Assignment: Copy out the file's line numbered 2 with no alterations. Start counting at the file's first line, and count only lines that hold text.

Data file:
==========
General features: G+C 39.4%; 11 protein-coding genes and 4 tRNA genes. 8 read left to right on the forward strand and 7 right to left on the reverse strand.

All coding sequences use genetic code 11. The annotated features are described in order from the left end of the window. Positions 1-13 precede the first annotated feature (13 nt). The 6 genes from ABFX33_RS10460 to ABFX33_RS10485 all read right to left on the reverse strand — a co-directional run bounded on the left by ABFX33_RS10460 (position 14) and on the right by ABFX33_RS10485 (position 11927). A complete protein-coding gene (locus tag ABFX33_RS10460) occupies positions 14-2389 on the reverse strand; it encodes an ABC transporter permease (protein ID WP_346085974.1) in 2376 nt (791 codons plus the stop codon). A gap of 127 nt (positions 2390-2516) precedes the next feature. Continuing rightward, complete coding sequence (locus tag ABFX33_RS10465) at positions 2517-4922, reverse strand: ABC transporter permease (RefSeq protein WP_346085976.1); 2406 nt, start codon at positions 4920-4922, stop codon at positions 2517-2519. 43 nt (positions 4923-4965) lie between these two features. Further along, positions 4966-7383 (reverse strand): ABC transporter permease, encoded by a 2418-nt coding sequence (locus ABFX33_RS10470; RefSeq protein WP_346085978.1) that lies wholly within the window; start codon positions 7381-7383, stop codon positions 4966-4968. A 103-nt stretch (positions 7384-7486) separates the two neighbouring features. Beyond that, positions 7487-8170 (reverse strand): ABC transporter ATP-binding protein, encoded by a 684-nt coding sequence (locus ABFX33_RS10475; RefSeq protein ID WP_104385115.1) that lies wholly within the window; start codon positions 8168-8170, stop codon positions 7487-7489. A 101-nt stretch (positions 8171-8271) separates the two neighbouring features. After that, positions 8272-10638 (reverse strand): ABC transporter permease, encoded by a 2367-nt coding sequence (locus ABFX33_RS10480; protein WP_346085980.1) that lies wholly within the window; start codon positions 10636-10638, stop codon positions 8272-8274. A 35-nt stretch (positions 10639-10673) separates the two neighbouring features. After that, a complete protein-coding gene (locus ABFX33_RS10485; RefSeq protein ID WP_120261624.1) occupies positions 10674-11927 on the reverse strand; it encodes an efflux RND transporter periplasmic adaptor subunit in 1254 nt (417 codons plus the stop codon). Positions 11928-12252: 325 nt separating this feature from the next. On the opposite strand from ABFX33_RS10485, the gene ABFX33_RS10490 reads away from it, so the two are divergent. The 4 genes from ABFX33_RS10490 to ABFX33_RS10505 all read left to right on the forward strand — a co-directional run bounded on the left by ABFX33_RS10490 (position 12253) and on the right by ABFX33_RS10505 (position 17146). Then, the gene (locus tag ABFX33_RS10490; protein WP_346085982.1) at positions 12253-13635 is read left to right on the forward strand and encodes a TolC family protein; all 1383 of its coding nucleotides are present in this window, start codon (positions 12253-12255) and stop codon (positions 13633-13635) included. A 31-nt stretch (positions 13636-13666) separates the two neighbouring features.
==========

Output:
All coding sequences use genetic code 11. The annotated features are described in order from the left end of the window. Positions 1-13 precede the first annotated feature (13 nt). The 6 genes from ABFX33_RS10460 to ABFX33_RS10485 all read right to left on the reverse strand — a co-directional run bounded on the left by ABFX33_RS10460 (position 14) and on the right by ABFX33_RS10485 (position 11927). A complete protein-coding gene (locus tag ABFX33_RS10460) occupies positions 14-2389 on the reverse strand; it encodes an ABC transporter permease (protein ID WP_346085974.1) in 2376 nt (791 codons plus the stop codon). A gap of 127 nt (positions 2390-2516) precedes the next feature. Continuing rightward, complete coding sequence (locus tag ABFX33_RS10465) at positions 2517-4922, reverse strand: ABC transporter permease (RefSeq protein WP_346085976.1); 2406 nt, start codon at positions 4920-4922, stop codon at positions 2517-2519. 43 nt (positions 4923-4965) lie between these two features. Further along, positions 4966-7383 (reverse strand): ABC transporter permease, encoded by a 2418-nt coding sequence (locus ABFX33_RS10470; RefSeq protein WP_346085978.1) that lies wholly within the window; start codon positions 7381-7383, stop codon positions 4966-4968. A 103-nt stretch (positions 7384-7486) separates the two neighbouring features. Beyond that, positions 7487-8170 (reverse strand): ABC transporter ATP-binding protein, encoded by a 684-nt coding sequence (locus ABFX33_RS10475; RefSeq protein ID WP_104385115.1) that lies wholly within the window; start codon positions 8168-8170, stop codon positions 7487-7489. A 101-nt stretch (positions 8171-8271) separates the two neighbouring features. After that, positions 8272-10638 (reverse strand): ABC transporter permease, encoded by a 2367-nt coding sequence (locus ABFX33_RS10480; protein WP_346085980.1) that lies wholly within the window; start codon positions 10636-10638, stop codon positions 8272-8274. A 35-nt stretch (positions 10639-10673) separates the two neighbouring features. After that, a complete protein-coding gene (locus ABFX33_RS10485; RefSeq protein ID WP_120261624.1) occupies positions 10674-11927 on the reverse strand; it encodes an efflux RND transporter periplasmic adaptor subunit in 1254 nt (417 codons plus the stop codon). Positions 11928-12252: 325 nt separating this feature from the next. On the opposite strand from ABFX33_RS10485, the gene ABFX33_RS10490 reads away from it, so the two are divergent. The 4 genes from ABFX33_RS10490 to ABFX33_RS10505 all read left to right on the forward strand — a co-directional run bounded on the left by ABFX33_RS10490 (position 12253) and on the right by ABFX33_RS10505 (position 17146). Then, the gene (locus tag ABFX33_RS10490; protein WP_346085982.1) at positions 12253-13635 is read left to right on the forward strand and encodes a TolC family protein; all 1383 of its coding nucleotides are present in this window, start codon (positions 12253-12255) and stop codon (positions 13633-13635) included. A 31-nt stretch (positions 13636-13666) separates the two neighbouring features.